Cases of whooping cough in Minnesota most in 65 yearsby Jon Collins, Minnesota Public Radio
ST. PAUL, Minn. — There are more cases of whooping cough in Minnesota than at any time in 65 years, according to data released by the Minnesota Department of Health.
From the start of the year until July 20, there have been 1,881 reports of whooping cough in Minnesota. That number is higher than any year since 1947, although the state's population is significantly higher now. There have been no deaths to date in Minnesota this year.
Whooping cough, also known as pertussis, can cause sufferers to cough so violently that they break ribs or vomit, said Kris Ehresmann, DHS director of infectious diseases.
Over the last 50 years, vaccines kept pertussis in check.
The number of pertussis cases is rising across the country. The Centers for Disease Control and Prevention reports that over 18,000 cases have been reported nationwide so far in 2012. Nine children have died.
"Pertussis is a disease that is cyclical, so, typically every three to four years, we'll see a peak in pertussis incidents," Ehresmann said. "But what's been happening over the last several peaks is that those peaks have been escalating."
The vaccine is most important for infants and small children, who are more likely to die from pertussis, Ehresmann said. Most infants in Minnesota are vaccinated against pertussis.
However, the vaccine's effectiveness can wear off, which explains an increase in cases of pertussis among pre-teens.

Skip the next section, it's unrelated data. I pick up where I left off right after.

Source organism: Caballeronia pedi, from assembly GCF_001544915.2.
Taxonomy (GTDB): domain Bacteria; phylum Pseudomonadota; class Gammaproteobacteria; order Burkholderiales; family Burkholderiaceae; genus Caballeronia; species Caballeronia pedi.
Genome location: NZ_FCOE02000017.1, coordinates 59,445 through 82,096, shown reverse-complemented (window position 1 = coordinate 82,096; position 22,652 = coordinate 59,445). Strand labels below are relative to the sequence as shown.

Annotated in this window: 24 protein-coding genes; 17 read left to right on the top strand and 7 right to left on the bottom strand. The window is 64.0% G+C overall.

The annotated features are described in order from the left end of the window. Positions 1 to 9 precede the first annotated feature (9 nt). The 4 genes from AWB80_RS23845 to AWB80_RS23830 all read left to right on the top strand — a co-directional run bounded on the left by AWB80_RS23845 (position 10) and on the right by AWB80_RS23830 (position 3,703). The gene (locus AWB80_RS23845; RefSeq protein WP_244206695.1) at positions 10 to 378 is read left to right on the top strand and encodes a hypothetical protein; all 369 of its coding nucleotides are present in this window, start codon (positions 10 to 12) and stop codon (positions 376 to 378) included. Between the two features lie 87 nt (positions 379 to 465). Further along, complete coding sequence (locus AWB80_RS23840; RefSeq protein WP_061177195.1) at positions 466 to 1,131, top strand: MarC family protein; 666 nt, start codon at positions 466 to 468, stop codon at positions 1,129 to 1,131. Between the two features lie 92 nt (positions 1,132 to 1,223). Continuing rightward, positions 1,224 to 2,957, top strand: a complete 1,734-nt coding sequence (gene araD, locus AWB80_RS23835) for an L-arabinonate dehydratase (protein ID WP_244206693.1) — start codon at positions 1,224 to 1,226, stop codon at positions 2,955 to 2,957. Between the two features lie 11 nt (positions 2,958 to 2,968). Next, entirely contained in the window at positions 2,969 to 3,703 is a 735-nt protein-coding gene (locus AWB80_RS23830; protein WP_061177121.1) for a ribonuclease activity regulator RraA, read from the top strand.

"We know that within three to four years, they'll start to have some waning immunity," she said. "By the time they get to adolescence, their protection could have completely declined."
Ehresmann said everyone, especially small children and those who spend time around them, should be vaccinated against pertussis.
Another possible reason for part of the disease's resurgence is the increased number of parents who choose not to get their children vaccinated. In the 2011-2012 school year, 1 percent of school-enrolled students in Minnesota lacked vaccinations because their parents decided against it.
Ehresmann said her department seeks to debunk unsubstantiated rumors that vaccines lead to autism.
"The preponderance of evidence suggests that those are not issues related to vaccination," Ehresmann said. "We continue to want to educate parents that vaccines — they're not perfect — but they're safe, and they're certainly a better option than the diseases they prevent."